• That said, the verdict is not yet public on whether this initiative by President Recep Tayyip Erdogan – who desperately needs some form of side-show to take people’s mind’s off their growing dissatisfaction with his policies, his lousy economic handling, his move away from the former Ataturk-inspired State Religion separation and his almost psychotic investment in chasing anyone who doesn’t actually agree with his intention to be a Putin-like Dictator-for-Life – will go ahead.
As has been said elsewhere:
“So far, the alluring prospect of converting Hagia Sophia has served Erdogan well to divert the attention of his voter base away from his political and economic failures. By the same token, Erdogan’s readiness to fire his one silver bullet by converting the Hagia Sophia to save the day is a clear sign of the severity of his current political predicaments.”
As it is, there have already been past precedents – since 2011 – for such re-conversions.
Therefore, the consensus opinion is that – unfortunately and most probably – he will have it happen…
If the fact that there are – supposedly – some 8000 internal-to-Germany, pro-Erdogan spies actively harassing any of the 4 million Turkish immigrants who form a major sector within the country’s immigrant population – is any kind of a generic indication, it might well appear that most of the people who DARE to oppose Erdogan’s heavy-handedness have already left Turkey and that only the cowed and herd-like “Baa-Baas” remain to form any kind of dissenting movement…
… Which they don’t – out of fear of being “neutralised” in whatever manner.
… Which is somewhat of a shame as, up until Erdogan’s self-serving Presidency with his Empire-building “Idées de Grandeur” – though Turkish culture has always been perceived as being somewhat “aggressive” in terms of the non-respect of Human Rights – the ordinary people were, and still are, just as lovely as anywhere else in the world when one can manage to strip-away ideologies of whatever nature and talk to another human on a normalised, “Soul”-level…
• WORLD REACTION
As the date for the Court to make a final decision had approached, Christians around the world had called on Turkey to back away from reclaiming the building which had – in terms of subliminal PR – proved to be one of the country’s leading showcases for Islam.
The spiritual head of Orthodox Christianity, Istanbul-based Ecumenical Patriarch Bartholomew I, had stressed its importance as a symbol of “mutual understanding and solidarity between Christianity and Islam.”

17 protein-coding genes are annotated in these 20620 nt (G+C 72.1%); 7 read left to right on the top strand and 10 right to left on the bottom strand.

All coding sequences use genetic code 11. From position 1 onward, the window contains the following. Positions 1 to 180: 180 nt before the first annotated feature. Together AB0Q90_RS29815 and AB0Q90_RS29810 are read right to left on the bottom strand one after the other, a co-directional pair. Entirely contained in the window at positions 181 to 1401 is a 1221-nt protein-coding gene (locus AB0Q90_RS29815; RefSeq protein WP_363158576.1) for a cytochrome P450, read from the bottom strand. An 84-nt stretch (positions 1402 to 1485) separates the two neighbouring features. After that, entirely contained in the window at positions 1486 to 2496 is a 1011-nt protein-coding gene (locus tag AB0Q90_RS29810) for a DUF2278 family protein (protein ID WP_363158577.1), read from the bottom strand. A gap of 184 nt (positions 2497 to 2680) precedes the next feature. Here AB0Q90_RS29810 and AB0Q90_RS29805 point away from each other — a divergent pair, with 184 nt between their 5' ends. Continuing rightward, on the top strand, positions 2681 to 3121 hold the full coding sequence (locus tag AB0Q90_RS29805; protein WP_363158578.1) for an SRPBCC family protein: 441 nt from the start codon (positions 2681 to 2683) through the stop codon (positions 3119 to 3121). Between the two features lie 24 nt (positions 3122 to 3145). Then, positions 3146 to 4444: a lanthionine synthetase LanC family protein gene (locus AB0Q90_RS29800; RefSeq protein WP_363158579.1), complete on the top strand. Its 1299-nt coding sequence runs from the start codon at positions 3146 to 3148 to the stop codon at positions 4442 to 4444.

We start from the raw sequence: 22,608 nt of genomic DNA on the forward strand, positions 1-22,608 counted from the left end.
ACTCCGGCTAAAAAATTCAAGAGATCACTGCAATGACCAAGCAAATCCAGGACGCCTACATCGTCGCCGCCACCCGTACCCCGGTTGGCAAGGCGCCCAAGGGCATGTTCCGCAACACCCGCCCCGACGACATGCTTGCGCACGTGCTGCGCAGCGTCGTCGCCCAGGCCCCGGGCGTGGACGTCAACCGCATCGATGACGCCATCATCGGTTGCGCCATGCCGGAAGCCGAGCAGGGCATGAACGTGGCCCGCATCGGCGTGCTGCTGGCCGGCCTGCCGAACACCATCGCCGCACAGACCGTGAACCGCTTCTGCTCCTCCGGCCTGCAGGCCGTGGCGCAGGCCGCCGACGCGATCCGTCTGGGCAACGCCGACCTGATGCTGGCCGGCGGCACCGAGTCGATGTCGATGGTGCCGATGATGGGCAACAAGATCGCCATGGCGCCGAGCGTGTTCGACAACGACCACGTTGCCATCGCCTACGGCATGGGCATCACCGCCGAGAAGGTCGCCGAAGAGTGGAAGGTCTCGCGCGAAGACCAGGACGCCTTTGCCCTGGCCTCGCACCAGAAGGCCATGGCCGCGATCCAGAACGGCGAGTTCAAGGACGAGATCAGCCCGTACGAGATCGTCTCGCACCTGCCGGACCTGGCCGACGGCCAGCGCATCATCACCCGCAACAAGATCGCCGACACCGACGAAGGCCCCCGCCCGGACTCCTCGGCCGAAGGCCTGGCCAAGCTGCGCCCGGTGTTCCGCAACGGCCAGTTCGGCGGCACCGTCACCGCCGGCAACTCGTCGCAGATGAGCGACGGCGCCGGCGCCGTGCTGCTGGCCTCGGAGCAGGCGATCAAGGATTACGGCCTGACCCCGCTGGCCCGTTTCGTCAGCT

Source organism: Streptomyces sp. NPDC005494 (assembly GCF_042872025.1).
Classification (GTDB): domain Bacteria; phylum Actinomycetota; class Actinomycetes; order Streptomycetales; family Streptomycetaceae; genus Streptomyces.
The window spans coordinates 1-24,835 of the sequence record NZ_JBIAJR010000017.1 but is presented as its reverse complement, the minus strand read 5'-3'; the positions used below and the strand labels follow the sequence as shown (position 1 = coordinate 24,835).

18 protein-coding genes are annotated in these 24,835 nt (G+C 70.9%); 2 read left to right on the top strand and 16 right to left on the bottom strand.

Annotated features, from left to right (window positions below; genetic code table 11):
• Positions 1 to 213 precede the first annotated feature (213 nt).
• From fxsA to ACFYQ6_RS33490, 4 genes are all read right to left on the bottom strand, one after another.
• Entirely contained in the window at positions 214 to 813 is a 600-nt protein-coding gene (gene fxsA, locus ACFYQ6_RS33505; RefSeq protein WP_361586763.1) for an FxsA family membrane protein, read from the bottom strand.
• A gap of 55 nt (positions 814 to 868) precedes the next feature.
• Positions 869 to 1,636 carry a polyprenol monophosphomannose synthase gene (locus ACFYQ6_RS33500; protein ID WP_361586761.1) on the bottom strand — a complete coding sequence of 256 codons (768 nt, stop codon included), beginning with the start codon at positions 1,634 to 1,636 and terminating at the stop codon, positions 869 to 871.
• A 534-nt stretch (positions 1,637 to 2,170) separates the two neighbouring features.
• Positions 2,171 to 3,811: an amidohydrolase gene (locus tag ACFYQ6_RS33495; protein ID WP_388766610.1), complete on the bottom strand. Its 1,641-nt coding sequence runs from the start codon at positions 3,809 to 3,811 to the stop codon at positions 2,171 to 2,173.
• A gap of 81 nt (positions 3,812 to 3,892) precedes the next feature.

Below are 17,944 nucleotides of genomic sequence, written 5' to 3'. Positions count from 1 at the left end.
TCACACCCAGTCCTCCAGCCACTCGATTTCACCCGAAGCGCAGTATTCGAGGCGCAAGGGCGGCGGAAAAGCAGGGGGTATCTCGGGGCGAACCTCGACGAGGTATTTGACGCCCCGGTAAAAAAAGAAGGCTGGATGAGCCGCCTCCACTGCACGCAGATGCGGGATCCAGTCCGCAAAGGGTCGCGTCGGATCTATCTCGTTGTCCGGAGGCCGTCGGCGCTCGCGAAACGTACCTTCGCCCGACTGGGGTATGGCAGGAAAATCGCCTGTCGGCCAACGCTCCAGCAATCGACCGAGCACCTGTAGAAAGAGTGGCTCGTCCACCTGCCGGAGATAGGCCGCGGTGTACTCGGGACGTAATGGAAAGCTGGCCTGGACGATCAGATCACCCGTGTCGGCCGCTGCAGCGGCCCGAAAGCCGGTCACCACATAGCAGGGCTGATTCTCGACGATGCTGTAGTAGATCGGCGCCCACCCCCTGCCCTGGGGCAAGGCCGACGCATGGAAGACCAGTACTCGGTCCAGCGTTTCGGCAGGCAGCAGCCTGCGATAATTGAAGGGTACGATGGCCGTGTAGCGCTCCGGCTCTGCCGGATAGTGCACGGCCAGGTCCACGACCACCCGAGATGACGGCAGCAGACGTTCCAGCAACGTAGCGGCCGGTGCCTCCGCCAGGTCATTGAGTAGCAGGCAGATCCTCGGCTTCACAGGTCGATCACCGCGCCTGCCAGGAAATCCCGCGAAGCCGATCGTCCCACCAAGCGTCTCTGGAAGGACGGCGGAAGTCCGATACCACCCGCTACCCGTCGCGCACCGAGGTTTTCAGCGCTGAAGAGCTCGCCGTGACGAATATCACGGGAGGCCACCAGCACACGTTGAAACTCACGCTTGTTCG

He had also added that the change would “turn millions of Christians across the world against Islam.”
Meanwhile, the Orthodox Church in Greece said a switch would “provoke strong protest and frustration among Christians worldwide” and Russian co-religionists warned it would “violate fragile inter-confessional balances.”
US Secretary of State Mike Pompeo urged Turkey to retain Hagia Sophia’s museum status “as an exemple of its commitment to respect the faith traditions and diverse history that contributed to the Republic of Turkey”.
The Greek government also objected to any change, with Foreign Minister Nikos Dendias claiming it would be a “severe blow” to Turkey’s image.
• However, such international intervention typically drew criticism from various figures within Turkey’s ruling party.
“We do not need anyone’s advice or recommendation on our own affairs,” said Numan Kurtulmus, the party’s vice-chair, while Foreign Minister Mevlut Cavusoglu also stressed it was a sovereign matter. “What is important is what the Turkish people want,” he had stated during a television interview.
In an open letter, dozens of academics raised concerns about the stewardship of the building. “Hagia Sophia is too beautiful a monument and too precious a historical document to serve as a pawn in regional politics,” had been then generalised theme of their comments.
• Whether the reflected outcome will be experienced as the result of either a political or an ecumenical decision, the Turkish media has speculated that the multi-domed structure could open as a mosque on July 15 – the fourth anniversary of a coup attempt against Mr Erdogan.
Whatever the decision, Aya Sophia – along with its shadow-mirror, the Sultan Ahmed “Blue Mosque” – will most likely still continue to be one of the dominant structures crowning the skyline of the Golden Horn and the Topkapi Palace for hopefully many more centuries to come.